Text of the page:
This I Believe

Reilly - San Francisco
Entered on June 4, 2007
Age Group: Under 18

Humans have an extraordinary power to find happiness. Despite our struggles, tragedies, losses, and failings, we often conjure up the inexplicable strength to rise above the wickedness of life, and find fulfillment. I believe it is our ability to find joy and faith in the face of evil that defines our character, defines our willpower, and defines our morality.

Last summer, I set out in hopes of helping those who had lost everything when Katrina struck. Far from California’s sunny highway 101, the road from the airport through the Mississippi bayous to Biloxi was a graveyard of broken lives, strewn with massive branches, twisted cars, broken lawn chairs, abandoned coaches–and fresh bouquets left lovingly in front of the misshapen remnants of lives lost.

The days that followed were times of discovery, discovery that destruction can give way to rebirth, misery to joy, and confusion to clarity. I soon found myself gathering debris from the soil of the forgotten. It was as if the storm had hit last night. As I raked, pile after pile, hour after hour, I noticed an older woman coming out of her small trailer, which sat in her driveway, to water a single mazanita left standing. All I could see through the waves of summer heat was her smile, as long and complex as the Mississippi River. With the unstoppable floods, she had lost her house, her five-year-old son, and everything she had ever known. Tormented with the question of how somebody who has lost so much could be so happy, I approached her, asking where she found hope in the face of evil. She replied, “Young girl, us people of Mississippi went to bed the night before Katrina on top of the world and woke up the next morning with the world on top of us. It’s hard to start over and move on at the same time, but us people of Mississippi know you’ve got to lose before you gain.”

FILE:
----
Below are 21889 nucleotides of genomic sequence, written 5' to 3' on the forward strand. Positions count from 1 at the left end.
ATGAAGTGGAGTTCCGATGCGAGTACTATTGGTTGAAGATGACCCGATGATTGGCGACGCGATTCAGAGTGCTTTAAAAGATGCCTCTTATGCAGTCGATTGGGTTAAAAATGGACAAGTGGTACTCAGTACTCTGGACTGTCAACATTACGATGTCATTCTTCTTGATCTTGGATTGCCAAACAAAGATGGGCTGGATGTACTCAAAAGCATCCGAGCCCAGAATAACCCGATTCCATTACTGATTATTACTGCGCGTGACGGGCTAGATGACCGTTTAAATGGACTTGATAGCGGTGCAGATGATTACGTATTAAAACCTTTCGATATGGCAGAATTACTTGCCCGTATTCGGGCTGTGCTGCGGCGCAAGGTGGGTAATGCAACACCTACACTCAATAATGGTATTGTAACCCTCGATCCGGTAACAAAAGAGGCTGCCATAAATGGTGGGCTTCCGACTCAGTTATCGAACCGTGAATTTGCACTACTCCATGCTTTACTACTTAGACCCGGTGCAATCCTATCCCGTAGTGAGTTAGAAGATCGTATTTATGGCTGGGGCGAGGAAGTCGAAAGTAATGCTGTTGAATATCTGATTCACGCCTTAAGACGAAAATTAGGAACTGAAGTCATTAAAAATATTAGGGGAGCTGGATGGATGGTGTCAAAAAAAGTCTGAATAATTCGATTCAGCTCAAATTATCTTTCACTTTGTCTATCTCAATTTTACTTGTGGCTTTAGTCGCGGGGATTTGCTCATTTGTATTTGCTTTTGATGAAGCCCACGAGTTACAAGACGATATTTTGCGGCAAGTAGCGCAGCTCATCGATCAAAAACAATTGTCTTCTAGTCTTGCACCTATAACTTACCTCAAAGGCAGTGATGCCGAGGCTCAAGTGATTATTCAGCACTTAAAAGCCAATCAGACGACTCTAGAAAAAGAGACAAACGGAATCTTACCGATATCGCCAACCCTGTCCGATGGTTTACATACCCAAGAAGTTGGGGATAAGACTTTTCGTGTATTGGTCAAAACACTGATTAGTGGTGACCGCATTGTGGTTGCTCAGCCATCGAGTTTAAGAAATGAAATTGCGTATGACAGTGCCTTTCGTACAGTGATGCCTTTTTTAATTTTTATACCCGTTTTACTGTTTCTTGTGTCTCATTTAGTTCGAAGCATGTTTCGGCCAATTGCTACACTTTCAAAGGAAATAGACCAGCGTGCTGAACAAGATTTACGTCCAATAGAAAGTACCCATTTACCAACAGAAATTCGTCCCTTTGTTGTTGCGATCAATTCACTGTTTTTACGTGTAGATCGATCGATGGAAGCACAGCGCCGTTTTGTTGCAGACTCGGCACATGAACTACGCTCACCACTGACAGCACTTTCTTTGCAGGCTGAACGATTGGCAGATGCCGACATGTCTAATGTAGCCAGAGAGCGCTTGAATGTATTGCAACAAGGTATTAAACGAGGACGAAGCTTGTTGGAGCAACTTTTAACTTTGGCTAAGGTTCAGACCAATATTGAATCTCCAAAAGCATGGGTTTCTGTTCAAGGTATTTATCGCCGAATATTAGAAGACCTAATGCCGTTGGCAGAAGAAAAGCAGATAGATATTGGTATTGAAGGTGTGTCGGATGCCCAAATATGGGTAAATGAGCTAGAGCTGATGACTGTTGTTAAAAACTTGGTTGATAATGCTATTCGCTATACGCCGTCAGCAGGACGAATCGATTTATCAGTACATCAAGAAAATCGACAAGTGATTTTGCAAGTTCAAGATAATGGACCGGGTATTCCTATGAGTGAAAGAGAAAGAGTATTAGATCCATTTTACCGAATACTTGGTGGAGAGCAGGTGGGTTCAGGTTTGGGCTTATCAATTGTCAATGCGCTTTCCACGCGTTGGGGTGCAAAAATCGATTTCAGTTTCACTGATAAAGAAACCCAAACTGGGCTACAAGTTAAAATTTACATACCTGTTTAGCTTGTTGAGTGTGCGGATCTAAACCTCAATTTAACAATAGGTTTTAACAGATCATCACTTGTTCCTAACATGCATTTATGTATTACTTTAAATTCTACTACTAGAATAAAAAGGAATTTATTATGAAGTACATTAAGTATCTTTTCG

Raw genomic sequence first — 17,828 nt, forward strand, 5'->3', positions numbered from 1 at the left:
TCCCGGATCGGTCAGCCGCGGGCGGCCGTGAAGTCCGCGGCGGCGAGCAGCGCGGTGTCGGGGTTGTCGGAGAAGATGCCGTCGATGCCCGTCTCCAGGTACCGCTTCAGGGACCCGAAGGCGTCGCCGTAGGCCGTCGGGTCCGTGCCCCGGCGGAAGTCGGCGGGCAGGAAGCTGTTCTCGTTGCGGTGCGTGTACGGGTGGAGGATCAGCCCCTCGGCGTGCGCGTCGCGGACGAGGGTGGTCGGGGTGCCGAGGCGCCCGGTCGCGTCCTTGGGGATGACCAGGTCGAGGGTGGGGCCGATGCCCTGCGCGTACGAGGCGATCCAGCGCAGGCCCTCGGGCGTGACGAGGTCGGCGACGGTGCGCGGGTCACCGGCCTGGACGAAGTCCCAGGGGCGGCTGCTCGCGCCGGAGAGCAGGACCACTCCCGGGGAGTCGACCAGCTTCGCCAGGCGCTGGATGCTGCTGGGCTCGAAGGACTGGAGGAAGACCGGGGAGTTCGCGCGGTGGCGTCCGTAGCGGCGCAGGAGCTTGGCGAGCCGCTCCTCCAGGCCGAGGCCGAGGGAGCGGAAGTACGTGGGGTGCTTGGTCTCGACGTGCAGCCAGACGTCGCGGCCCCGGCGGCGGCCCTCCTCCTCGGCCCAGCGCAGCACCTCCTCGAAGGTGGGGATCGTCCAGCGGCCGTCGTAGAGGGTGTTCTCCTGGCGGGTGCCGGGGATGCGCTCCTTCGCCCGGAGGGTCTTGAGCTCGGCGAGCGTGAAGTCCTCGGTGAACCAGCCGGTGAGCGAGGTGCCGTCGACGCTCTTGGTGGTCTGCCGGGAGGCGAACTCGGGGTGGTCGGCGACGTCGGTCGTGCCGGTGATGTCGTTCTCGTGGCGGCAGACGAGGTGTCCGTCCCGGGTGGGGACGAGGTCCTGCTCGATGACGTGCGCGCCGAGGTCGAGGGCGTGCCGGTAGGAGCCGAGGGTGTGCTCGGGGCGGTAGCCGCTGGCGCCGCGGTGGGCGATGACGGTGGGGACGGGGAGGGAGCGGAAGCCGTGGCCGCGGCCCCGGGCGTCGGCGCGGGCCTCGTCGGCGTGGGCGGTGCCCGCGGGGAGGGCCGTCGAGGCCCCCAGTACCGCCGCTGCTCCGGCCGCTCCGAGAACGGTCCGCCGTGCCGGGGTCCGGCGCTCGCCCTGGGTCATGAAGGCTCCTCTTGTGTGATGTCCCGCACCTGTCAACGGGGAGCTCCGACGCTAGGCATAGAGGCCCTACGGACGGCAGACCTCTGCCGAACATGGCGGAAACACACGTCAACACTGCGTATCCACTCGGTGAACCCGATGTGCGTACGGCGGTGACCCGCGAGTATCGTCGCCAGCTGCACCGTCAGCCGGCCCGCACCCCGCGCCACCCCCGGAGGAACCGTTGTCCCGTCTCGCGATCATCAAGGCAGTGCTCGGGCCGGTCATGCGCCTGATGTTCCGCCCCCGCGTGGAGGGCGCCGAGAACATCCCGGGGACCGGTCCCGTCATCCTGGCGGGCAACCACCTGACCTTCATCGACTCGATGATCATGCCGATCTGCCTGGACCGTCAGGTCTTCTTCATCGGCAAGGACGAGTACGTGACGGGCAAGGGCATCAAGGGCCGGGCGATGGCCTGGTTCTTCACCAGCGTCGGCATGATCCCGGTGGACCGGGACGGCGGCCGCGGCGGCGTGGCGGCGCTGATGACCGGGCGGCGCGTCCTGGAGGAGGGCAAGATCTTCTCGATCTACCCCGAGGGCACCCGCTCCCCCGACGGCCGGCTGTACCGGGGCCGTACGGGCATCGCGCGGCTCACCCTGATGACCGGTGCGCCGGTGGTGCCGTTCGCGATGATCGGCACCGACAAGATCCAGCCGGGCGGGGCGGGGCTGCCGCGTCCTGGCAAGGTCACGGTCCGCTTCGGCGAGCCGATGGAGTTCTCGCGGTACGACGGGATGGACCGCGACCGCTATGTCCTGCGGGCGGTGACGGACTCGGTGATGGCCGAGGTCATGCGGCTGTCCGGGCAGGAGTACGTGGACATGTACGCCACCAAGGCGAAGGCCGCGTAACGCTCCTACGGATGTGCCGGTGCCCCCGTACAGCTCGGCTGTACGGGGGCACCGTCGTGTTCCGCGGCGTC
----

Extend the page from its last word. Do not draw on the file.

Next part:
In a place where it seemed God had turned his back, and the dead haunted the living, the survivors managed to find hope. In A View from the Abyss, by Viktor Frankl, the author describes how human kindness will always be found amidst the most evil depths of the human abyss. By choosing good over evil, hope over despair, I saw in this one survivor of Katrina’s wrath the best of the human spirit.

In recognizing the happiness in those who have lost everything, I’ve come to the realization that I too can find inspiration in my setbacks. In seeing life under the rubble and happiness in the face of devastation, I will always remember the power of the human soul, its gift of renewal, and its power of optimism. When my life succumbs to tragedy, I will have the character, the willpower, and the morality to water my single standing manzanita and to find the strength of happiness through the dividing rift of my soul. Mississippi will forever be on my mind.